Here’s the fifth excerpt from my collection of beautiful prose. This one is An Unreasonable Woman, by Diane Wilson, a Texas gulf coast shrimp boat captain and mother of five who took on a powerful chemical company when she found out what was being dumped into the bay she fished.
From An Unreasonable Woman by Diane Wilson:
“Whoever says a hunger strike don’t make you nutty, don’t know nothing. It was the middle of the night and nobody was around, yet I was talking to myself out loud and asking questions. Is it simply life or life with meaning that matters? Which one? A fisherman drowning didn’t have time to ask that kind of question and when he wasn’t drowning he was so busy scratching for dollar bills he still didn’t have time. Then a man working at a chemical plant was too tired or too sick to ask. And a woman with a dozen kids never had time, and when she did some baby comes along needing a diaper change or another one needing a bottle. Something came along.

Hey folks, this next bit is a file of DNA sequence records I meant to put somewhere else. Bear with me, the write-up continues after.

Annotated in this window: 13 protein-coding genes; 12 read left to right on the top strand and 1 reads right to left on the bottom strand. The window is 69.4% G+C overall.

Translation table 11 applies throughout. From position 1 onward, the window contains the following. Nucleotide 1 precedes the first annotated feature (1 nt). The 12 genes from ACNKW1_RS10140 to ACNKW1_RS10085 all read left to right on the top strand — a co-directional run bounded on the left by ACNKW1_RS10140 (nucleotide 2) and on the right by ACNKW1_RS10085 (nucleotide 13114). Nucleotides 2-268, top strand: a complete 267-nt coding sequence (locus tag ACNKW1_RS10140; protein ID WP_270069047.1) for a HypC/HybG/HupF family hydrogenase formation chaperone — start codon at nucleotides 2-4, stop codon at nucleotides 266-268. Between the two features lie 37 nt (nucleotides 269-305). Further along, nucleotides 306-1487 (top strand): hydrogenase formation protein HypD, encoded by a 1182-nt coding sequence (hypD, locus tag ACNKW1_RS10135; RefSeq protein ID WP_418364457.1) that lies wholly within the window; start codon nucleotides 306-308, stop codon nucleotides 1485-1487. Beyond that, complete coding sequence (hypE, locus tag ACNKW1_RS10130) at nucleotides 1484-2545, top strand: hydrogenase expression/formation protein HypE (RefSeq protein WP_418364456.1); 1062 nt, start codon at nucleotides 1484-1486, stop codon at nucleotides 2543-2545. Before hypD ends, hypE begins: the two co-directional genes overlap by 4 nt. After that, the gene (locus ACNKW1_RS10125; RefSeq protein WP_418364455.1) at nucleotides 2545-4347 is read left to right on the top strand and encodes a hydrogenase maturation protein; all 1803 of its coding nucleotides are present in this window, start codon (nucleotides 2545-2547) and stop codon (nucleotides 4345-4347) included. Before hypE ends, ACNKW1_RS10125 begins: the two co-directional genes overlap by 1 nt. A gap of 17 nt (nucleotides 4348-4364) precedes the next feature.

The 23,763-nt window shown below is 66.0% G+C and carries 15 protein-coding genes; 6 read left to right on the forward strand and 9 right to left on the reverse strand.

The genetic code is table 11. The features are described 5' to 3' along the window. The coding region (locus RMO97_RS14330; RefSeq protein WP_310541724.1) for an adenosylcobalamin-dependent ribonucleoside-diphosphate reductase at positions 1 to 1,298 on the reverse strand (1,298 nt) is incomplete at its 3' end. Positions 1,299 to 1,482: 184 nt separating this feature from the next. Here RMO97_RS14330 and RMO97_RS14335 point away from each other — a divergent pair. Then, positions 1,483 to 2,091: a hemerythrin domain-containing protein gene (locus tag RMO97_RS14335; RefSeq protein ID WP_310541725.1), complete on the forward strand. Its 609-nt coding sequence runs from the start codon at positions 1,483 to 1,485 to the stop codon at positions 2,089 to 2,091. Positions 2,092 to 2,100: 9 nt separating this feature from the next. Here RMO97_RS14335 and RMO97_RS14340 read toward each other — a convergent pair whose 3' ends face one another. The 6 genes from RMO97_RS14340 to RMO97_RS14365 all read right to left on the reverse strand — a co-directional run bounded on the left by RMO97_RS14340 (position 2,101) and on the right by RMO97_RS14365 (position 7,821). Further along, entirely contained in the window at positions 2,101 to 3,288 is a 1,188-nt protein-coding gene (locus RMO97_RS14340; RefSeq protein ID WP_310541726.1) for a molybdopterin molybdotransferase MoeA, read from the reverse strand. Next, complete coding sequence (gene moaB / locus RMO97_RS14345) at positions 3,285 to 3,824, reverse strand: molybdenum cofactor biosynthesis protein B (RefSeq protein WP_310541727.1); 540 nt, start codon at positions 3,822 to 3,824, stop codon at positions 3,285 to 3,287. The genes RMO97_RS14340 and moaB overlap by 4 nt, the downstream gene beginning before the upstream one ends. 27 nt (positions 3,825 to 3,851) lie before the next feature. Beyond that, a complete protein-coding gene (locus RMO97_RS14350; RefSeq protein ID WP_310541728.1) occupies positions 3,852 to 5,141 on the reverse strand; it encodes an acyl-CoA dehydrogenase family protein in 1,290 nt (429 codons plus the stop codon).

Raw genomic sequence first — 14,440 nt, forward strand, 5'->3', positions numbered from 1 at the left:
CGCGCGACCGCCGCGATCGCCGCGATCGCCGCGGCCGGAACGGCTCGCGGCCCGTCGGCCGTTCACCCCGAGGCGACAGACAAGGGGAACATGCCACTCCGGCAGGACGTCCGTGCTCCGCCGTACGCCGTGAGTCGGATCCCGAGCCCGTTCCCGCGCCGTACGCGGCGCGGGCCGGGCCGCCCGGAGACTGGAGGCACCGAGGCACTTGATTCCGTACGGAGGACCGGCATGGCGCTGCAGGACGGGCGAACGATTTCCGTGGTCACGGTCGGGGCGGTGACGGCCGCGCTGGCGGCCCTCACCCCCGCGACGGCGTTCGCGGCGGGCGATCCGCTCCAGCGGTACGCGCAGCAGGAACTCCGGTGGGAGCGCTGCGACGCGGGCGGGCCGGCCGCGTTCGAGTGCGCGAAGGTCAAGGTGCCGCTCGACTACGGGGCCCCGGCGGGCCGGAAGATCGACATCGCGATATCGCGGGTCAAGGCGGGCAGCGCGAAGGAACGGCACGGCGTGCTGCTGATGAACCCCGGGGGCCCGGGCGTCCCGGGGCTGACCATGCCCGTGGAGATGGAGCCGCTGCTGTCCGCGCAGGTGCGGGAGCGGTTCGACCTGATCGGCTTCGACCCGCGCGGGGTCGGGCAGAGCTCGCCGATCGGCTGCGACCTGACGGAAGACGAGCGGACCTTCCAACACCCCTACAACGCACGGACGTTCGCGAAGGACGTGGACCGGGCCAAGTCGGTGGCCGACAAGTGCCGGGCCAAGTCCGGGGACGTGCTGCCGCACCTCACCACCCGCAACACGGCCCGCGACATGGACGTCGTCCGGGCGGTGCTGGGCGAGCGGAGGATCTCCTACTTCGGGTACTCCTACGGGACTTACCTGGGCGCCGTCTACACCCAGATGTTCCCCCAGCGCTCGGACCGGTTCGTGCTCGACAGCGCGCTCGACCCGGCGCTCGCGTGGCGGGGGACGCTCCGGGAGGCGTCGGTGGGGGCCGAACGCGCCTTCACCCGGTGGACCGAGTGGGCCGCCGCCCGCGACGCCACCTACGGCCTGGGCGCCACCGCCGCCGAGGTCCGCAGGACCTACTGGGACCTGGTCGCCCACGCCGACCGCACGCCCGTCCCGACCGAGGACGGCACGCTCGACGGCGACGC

So I considered myself real lucky to be where I was; smack dab by myself in the nuttiest thing I had ever done, and so got to ask the question nobody had the time or energy for: Was it more important to search for meaning and when you found it, be willing to die and bleed, or was it just better to breathe?”